Semester Three: Field Practicum in Jordan or Uganda (9 Credits)

Field Practicum/Placement (6 credits)

Capstone Paper & Seminar (3 credits)


Get hands-on training in different learning contexts.

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You’ll spend the fall semester in Jordan, home to millions of refugees and displaced populations from Palestine, Iraq, and Syria. It currently houses 661,000 Syrian refugees registered with the United Nations High Commissioner for Refugees (UNHCR), although it is estimated that the total number is closer to 1.5 million. Here, you’ll get firsthand exposure to the humanitarian response of various UN agencies in Jordan, most notably UNHCR, the United Nations Relief and Works Agency for Palestine Refugees (UNRWA), World Health Organization (WHO), and the United Nation’s International Children’s Emergency Fund (UNICEF), during emergency, post-emergency, and resettlement phases, in collaboration with the host government.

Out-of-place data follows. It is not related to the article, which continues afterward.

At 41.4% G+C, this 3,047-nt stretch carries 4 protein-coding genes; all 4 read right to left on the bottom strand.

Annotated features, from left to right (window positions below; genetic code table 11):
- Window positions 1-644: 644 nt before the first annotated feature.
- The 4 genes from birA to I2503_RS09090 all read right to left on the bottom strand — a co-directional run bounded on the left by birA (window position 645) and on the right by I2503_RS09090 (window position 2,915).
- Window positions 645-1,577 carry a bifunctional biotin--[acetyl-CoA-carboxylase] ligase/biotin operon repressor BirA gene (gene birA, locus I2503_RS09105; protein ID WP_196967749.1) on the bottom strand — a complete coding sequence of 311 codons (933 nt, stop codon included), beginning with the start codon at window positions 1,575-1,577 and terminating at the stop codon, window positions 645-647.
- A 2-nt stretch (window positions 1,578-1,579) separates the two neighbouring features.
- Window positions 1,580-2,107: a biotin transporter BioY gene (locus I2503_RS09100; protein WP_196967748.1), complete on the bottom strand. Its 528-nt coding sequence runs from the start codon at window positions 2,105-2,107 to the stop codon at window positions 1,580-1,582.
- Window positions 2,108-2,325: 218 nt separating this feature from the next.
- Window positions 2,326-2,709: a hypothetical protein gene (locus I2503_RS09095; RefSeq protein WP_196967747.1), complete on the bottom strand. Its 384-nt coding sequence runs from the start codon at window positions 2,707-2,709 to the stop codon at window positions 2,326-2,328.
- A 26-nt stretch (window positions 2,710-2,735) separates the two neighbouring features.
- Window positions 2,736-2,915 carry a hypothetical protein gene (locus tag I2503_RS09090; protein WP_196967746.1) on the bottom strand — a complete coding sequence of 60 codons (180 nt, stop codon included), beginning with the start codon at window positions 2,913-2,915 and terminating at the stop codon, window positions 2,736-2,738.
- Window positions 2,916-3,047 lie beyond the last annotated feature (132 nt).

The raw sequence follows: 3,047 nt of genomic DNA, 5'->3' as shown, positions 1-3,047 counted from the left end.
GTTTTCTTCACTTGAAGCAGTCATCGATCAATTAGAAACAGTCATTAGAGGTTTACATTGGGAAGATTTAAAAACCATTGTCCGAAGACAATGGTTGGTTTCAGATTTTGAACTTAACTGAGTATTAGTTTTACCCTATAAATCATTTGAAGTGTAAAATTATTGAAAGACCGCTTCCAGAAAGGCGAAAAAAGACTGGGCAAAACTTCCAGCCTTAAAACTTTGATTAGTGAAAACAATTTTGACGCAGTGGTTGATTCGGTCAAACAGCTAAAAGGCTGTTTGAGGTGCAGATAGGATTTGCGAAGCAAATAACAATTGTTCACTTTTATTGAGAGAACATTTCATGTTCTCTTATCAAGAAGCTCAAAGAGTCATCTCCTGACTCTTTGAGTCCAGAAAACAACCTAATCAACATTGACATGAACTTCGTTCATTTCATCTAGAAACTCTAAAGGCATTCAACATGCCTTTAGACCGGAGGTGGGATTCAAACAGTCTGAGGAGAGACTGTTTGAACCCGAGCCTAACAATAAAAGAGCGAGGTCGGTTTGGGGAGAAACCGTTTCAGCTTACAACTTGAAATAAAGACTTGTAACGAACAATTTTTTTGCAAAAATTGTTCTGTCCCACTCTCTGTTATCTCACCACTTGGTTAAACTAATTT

At the end of the first semester, you’ll spend 10 days in Geneva learning about humanitarian policy and advocacy and seeing the operation of United Nations headquarters firsthand.


For more than five decades, Uganda has provided asylum to people fleeing war and persecution. When renewed conflict broke out in South Sudan in July 2016, an unprecedented number of refugees came to Uganda, doubling the refugee population in less than seven months. Uganda has since become the largest refugee-hosting country in Africa, with refugees making up 3.5% of the country’s total population of 39 million. It currently hosts more than 1.35 million refugees, the majority from South Sudan (75%), the Democratic Republic of Congo (17%), Burundi (3%) and Somalia (3%).